Left to right: Honor 6X, Honor 7X
The 7X has a 3,340mAh battery that should give you plenty of screen time. For comparison, the OnePlus 5T's 3,300mAh battery lasted 7 hours, 10 minutes during our battery tested in which we streamed full-screen video over LTE at maximum brightness, so we expect the 7X to perform similarly.
The 16-megapixel and 2-megapixel rear cameras on the 7X seem to deliver pretty standard midrange performance. That means they take good, fairly crisp shots outdoors and in bright settings, but tend to get noisy in lower light. Outside, color reproduction is good, focus is fast, and there's minimal noise and grain. Indoors or in dim settings, things can be a little more dicey, with noisy or out-of-focus shots being somewhat common.
Pro mode lets you adjust things like white balance and ISO to improve clarity. There's also bokeh, a nifty feature that lets you focus on a foreground object and blur out the background. Video is available at 1080p; 4K capture isn't supported. An 8-megapixel front camera takes solid selfies, but hasn't changed much from the 6X.
When it comes to connectivity, the Honor 7X supports LTE bands 2/4/5/7/12/17, which should give it good connectivity on GSM carriers like AT&T and T-Mobile. It can take two SIM cards at the same time, one on 4G and one on 2G. It also supports Wi-Fi on the 2.4GHz band and Bluetooth 4.1.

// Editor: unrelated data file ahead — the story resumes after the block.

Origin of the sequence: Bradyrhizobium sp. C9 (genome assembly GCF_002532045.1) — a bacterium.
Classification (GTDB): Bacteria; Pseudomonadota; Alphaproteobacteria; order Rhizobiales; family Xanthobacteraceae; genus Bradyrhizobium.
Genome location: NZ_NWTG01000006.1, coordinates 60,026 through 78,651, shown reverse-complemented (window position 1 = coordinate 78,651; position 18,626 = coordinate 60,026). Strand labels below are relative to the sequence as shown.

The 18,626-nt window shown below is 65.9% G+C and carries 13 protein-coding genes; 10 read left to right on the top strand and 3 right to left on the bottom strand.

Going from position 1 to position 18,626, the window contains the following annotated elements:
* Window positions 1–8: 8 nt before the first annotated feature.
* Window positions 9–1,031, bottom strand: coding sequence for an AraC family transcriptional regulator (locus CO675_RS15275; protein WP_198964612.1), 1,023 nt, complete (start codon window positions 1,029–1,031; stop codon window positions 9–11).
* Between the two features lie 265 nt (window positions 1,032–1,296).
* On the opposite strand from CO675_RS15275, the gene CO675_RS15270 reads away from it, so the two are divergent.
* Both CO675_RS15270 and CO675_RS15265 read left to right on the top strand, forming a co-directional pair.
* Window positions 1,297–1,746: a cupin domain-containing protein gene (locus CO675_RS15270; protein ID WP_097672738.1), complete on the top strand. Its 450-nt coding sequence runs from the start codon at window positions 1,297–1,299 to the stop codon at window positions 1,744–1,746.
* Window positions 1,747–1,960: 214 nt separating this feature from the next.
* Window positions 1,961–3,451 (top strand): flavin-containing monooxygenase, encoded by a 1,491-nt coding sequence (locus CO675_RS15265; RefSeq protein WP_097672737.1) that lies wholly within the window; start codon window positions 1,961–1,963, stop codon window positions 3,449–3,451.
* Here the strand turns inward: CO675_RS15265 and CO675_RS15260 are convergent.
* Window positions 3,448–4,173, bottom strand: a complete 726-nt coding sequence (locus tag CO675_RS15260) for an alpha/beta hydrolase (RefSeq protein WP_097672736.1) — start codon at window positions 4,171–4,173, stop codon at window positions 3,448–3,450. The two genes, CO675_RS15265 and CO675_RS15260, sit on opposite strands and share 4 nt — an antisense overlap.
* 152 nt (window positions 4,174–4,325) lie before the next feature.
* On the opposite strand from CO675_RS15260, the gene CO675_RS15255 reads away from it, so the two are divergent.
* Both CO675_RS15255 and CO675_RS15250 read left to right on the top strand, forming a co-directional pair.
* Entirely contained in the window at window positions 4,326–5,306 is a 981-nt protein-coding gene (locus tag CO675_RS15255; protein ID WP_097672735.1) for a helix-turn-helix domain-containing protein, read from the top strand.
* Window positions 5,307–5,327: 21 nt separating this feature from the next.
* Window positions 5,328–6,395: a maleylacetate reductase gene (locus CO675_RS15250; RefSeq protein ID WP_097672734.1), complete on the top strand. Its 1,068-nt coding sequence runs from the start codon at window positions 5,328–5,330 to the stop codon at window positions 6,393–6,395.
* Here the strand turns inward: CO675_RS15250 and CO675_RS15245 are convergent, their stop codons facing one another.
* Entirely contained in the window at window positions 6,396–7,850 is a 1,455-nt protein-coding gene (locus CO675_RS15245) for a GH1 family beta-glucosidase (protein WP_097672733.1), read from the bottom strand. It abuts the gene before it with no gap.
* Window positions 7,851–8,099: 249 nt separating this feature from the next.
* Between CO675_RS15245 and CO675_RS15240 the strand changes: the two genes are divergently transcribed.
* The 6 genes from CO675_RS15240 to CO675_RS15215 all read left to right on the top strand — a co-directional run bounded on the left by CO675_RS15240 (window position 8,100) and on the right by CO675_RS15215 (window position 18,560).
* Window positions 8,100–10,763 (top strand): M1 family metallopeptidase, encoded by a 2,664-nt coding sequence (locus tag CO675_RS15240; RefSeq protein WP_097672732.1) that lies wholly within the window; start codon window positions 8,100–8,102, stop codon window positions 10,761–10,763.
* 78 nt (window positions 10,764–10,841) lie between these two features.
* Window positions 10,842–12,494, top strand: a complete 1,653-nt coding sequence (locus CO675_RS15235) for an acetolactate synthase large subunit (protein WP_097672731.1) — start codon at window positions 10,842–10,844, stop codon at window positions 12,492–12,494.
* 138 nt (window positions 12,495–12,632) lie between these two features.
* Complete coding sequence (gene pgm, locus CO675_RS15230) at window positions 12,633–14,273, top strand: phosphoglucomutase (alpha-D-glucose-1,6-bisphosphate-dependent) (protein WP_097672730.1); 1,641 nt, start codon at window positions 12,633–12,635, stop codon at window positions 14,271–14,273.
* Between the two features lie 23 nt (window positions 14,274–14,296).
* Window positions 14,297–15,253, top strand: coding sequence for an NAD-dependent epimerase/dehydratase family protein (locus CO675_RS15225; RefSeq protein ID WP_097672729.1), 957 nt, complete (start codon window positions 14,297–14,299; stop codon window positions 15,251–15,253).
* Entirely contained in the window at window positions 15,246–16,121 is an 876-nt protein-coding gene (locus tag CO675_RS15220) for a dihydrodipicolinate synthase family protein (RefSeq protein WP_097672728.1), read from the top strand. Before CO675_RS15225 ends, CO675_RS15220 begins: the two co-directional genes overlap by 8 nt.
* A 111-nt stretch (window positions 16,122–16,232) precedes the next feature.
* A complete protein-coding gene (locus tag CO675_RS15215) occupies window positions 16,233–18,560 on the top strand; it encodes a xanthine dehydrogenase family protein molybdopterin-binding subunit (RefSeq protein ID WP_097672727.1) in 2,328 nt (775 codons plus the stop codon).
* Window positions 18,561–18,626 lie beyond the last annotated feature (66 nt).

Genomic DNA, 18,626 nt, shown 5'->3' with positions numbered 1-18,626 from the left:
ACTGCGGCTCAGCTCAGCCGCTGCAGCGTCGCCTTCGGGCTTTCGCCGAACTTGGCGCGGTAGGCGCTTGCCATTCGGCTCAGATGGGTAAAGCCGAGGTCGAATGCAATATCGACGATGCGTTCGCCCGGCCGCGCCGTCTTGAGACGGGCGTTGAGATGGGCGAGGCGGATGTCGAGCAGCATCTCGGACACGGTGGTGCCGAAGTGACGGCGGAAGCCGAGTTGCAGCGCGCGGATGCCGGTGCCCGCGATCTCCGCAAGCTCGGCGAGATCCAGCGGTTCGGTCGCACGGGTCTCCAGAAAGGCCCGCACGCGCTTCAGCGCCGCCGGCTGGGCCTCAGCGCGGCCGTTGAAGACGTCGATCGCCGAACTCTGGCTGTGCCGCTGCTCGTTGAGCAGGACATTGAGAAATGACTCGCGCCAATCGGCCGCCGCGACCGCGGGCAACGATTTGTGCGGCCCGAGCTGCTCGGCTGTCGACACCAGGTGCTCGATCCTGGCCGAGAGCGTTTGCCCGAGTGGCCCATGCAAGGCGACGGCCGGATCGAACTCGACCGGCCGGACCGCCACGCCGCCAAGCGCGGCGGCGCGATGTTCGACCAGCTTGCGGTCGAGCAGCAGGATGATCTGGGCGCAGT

I've been using an early demo model, so I'm not exactly sure what software will end up on the edition that goes on sale in the US. However, the 7X will come running Android 7.1 Nougat with Huawei EMUI 5.1. Huawei says the phone will get an update to Android 8.0 Oreo in the future.
EMUI is a heavy software layer that alters app icons, the settings menu, and adds news features. By default, apps are splashed across the home screens, but you can enable the app drawer if you prefer it. There are also a slew of features like power-saving modes for the battery, performance-boosting modes, the aforementioned display tweaks, and gesture controls.
Bloatware seems fairly minimal, consisting mostly of Huawei apps. Out of 32GB of storage, the 7X I've been using has 22.37GB. It can take a microSD card up to 256GB instead of a second SIM card if you need more storage. At press time adaptive storage isn't supported, so the memory card will appear as a separate volume in Android. We'll see if that changes when we receive a finalized phone for evaluation.
At $200, the Honor 7X is priced similarly to the Moto G5 Plus. It has a sleek build that incorporates a tall, 18:9 aspect ratio to maximize screen real estate, along with solid overall performance, and decent camera capabilities. The phone is available for preorder now, and ships December 14. Check back for a full review and to see how it stacks up against the G5 Plus and other competitors.
By Ajay Kumar Mobile Analyst
Ajay Kumar is PCMag's Analyst obsessed with all things mobile. Ajay reviews phones, tablets, accessories, and just about any other gadget that can be carried around with you. In his spare time he games on the rig he built himself, collects Nintendo amiibos, and tries his hand at publishing a novel. Follow Ajay on Twitter @Ajay_H_Kumar. More »